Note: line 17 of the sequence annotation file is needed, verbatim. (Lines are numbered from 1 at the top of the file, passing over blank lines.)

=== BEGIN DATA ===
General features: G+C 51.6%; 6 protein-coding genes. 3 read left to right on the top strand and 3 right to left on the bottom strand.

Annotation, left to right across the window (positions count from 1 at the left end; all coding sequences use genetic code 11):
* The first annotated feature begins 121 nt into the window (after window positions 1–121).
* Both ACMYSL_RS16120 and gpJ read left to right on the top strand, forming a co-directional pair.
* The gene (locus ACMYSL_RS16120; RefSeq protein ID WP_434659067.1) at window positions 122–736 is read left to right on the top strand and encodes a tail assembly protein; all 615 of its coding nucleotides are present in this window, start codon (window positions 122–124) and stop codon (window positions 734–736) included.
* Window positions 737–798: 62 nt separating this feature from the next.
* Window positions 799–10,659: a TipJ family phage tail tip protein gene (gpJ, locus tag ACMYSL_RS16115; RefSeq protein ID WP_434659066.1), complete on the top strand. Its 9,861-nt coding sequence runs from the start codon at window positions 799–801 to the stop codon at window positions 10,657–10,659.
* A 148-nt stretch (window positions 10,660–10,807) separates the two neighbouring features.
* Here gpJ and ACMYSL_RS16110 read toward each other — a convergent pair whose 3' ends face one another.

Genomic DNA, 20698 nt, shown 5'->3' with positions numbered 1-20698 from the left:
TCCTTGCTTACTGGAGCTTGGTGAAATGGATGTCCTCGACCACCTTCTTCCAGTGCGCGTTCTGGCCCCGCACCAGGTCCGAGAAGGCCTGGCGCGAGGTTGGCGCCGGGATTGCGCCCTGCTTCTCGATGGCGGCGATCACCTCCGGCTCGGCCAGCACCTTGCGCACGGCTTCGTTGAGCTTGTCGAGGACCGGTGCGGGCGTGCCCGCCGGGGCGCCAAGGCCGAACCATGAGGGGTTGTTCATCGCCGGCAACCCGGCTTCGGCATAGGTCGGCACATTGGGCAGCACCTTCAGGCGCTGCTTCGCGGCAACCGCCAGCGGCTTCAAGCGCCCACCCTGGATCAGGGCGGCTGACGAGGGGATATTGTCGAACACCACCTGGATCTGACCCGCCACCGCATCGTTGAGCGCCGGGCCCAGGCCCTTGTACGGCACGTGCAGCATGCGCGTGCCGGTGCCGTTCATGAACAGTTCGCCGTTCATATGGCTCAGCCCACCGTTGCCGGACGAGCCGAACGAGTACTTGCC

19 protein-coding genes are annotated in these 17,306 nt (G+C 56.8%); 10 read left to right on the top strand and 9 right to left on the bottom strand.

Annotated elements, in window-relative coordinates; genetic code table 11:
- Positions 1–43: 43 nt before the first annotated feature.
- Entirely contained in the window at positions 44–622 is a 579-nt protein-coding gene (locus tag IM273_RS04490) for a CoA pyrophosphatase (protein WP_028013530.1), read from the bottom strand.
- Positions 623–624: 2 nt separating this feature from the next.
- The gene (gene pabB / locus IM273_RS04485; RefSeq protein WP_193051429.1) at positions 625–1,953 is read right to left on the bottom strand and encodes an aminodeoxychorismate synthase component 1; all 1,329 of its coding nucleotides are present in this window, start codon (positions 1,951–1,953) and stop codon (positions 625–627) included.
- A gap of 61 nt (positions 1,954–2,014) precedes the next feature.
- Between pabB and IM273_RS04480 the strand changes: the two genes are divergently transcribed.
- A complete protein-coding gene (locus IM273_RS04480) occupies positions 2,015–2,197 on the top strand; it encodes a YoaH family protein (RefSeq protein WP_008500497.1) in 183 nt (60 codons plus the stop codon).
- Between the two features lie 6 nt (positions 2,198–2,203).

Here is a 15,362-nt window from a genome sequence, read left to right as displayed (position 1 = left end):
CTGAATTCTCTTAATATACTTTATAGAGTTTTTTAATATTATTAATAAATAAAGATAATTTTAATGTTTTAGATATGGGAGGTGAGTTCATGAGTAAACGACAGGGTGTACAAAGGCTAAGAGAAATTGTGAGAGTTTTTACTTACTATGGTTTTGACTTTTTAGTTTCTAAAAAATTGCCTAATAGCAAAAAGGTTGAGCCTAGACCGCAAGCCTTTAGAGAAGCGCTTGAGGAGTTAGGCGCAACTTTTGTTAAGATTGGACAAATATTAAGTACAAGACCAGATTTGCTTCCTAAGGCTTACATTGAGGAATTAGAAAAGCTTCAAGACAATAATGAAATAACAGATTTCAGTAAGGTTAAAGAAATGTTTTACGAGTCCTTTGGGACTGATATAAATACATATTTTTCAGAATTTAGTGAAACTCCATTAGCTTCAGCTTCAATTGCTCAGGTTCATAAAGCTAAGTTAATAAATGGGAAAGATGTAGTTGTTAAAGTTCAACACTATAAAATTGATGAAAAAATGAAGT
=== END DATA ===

- The gene (gene pabB / locus IM273_RS04485; RefSeq protein WP_193051429.1) at positions 625–1,953 is read right to left on the bottom strand and encodes an aminodeoxychorismate synthase component 1; all 1,329 of its coding nucleotides are present in this window, start codon (positions 1,951–1,953) and stop codon (positions 625–627) included.